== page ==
CHARLESTON -- Under a blistering sun and facing a heated court battle, Boeing snipped the ribbon Friday on its new 787 Dreamliner assembly plant in North Charleston six months ahead of schedule.
Company officials, politicians and workers hailed the aerospace giant's $750-million production facility as the start of a new era in the Lowcountry.
To the loud roar of applause from the hundreds of workers and guests seated and standing outside the cavernous facility the size of 11 football fields, Boeing Vice President and General Manager Jack Jones said, "This building is open for business."
He later brushed aside questions about the National Labor Relations Board lawsuit, saying, "We are focused on today. Nothing is stopping us from moving forward."
The NLRB sued Boeing in April, alleging the company set up its secondary 787 plant in mostly nonunion South Carolina as an illegal form of retaliation against the International Association of Machinists & Aerospace Workers for past strikes in Washington state.
Boeing has denied that. It said it weighed numerous factors, including its relations with the machinists union, before choosing to build a new plant in South Carolina.
State and federal lawmakers on hand for the ceremony rallied to Boeing's defense.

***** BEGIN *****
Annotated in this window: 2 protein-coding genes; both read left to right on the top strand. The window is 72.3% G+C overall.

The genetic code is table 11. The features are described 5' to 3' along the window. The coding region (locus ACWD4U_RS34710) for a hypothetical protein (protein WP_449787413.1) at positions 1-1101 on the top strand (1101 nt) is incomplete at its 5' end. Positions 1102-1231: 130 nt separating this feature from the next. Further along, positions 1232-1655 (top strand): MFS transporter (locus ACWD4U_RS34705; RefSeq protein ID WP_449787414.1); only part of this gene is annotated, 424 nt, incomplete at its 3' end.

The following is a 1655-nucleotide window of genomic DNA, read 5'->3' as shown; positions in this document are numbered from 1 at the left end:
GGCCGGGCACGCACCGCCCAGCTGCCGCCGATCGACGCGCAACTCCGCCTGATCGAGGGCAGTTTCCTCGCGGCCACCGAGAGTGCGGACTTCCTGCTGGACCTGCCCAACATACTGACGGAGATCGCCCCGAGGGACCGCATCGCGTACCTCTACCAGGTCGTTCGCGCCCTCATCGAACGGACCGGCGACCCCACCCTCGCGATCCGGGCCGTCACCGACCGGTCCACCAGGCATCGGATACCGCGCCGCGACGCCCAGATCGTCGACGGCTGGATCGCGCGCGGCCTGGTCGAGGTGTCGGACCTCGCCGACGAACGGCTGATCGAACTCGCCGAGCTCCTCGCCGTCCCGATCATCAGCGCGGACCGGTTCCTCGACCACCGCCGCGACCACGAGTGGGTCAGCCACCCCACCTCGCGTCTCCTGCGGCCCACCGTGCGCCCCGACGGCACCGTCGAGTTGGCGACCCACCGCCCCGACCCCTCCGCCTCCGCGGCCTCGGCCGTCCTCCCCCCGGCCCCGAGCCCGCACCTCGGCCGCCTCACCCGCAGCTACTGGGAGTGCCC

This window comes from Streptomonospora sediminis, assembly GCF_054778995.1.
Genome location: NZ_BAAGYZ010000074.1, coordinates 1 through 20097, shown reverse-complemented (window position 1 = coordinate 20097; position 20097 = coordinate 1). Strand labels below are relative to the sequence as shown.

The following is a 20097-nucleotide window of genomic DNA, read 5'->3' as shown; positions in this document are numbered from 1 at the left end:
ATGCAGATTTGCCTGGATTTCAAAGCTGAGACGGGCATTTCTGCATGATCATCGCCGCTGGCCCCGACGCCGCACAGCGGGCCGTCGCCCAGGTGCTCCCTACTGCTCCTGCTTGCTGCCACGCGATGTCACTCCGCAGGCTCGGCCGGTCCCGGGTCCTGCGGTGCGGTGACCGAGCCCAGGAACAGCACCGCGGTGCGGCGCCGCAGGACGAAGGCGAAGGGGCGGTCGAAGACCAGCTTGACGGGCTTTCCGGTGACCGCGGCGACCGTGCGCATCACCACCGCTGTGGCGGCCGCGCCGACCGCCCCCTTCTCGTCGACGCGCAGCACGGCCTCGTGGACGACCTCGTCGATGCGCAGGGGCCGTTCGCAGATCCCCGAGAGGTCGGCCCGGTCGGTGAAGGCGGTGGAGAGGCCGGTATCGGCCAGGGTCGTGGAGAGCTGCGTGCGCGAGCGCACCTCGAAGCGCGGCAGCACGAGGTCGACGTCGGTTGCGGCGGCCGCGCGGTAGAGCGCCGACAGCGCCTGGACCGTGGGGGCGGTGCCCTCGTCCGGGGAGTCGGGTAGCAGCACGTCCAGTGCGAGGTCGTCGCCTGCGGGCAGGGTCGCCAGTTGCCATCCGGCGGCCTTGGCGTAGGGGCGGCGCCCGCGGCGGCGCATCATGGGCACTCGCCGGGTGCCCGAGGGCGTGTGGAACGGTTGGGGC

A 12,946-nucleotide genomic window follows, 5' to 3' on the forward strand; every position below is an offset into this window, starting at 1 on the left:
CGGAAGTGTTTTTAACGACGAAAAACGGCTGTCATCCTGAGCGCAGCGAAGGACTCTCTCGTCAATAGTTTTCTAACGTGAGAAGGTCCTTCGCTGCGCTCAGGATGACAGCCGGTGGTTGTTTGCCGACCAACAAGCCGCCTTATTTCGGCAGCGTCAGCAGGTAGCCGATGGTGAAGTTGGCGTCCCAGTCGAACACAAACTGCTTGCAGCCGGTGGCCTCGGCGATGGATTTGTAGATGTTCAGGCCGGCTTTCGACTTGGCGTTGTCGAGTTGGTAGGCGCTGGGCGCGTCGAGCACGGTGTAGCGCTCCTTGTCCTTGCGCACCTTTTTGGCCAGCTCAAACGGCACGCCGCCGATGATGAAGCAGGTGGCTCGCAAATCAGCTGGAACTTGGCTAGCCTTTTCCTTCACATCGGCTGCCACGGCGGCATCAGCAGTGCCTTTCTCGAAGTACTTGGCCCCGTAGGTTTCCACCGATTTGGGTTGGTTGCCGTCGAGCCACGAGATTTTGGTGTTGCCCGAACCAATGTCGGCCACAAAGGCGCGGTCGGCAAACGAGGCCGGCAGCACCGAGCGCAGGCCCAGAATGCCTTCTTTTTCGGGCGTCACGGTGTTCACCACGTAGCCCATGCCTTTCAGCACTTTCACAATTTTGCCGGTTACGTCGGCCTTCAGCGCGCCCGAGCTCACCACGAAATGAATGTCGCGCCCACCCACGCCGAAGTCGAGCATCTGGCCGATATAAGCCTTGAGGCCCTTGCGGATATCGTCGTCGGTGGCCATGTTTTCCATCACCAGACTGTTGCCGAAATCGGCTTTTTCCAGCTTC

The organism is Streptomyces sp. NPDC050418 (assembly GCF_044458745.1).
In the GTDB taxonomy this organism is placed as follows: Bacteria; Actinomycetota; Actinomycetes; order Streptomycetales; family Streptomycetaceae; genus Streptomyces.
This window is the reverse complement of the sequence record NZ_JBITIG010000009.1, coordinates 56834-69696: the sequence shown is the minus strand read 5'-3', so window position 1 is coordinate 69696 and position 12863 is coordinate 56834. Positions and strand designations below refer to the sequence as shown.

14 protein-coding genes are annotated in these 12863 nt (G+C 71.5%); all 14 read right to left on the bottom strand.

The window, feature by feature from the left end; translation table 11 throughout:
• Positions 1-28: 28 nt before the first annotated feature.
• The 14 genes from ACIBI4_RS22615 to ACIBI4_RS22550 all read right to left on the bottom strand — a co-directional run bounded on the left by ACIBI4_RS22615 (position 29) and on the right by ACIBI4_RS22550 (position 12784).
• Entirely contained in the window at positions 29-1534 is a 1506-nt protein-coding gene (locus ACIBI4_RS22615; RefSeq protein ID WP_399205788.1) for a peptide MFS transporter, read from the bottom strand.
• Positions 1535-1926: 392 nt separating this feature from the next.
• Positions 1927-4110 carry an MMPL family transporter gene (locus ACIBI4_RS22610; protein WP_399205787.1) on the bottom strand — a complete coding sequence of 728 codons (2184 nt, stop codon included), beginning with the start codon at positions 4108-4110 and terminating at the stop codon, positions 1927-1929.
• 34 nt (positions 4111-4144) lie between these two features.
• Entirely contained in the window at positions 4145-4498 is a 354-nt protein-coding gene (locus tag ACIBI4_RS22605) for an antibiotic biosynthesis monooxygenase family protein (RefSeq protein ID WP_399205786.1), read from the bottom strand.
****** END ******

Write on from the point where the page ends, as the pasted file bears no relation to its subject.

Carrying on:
"We're going to fight for you. We're going to support you. We'll be a cheerleader for you, and we can't wait to see those mac daddy planes roll out of here," Gov. Nikki Haley said.
"This state has your back," U.S. Sen. Lindsey Graham said. "Boeing is here in South Carolina, and in case anyone is wondering, Boeing is not going to leave South Carolina."
Reflecting on the groundbreaking ceremony in November 2009 and Friday's ribbon-cutting, Graham added, "The goal is not to build a building. The goal is to fly a plane made in South Carolina. We are one step closer."
The first pieces of the 787 wide-body jet, other than the aft and mid-body sections built next door, will arrive next month as 4,000 workers already hired begin to piece together the first completely assembled model of the
airplane outside of Washington state.
"This is the first time we are actually going to send an aft and mid-body across the street instead of 3,000 miles away," Jones said. "Lots of good things are going to happen. This is history."
U.S. Rep. Jim Clyburn called Boeing's new footprint in the Lowcountry "one of the biggest game changers" of his life.
"It's hard to believe that just a few years ago we were wondering if this was possible, and here we are," state Senate President Pro Tem Glenn McConnell said.
"This shows what happens when people sit down together from all aspects of government to make something happen," North Charleston Mayor Keith Summey said.
Reflecting on the oppressive heat for the outside ceremony, Graham said, "I' m looking forward to seeing the inside of this building, and I think it could have held us all -- just a suggestion."
He joked, too, that the project was ahead of schedule and under budget.
"Obviously, none of them ever worked for the federal government," Graham said.
"We built something more than a building," said Luther Cochrane, chairman and chief executive officer of contractor BE&K Building Group. "We built an industry that is part of South Carolina."
Wing assembly worker Cindy Cogley, of Summerville, was ecstatic that she will be a part of the team that will build three airplanes a month by 2013.
"We have been waiting for this day," Cogley said. "It's the start of a new beginning for us."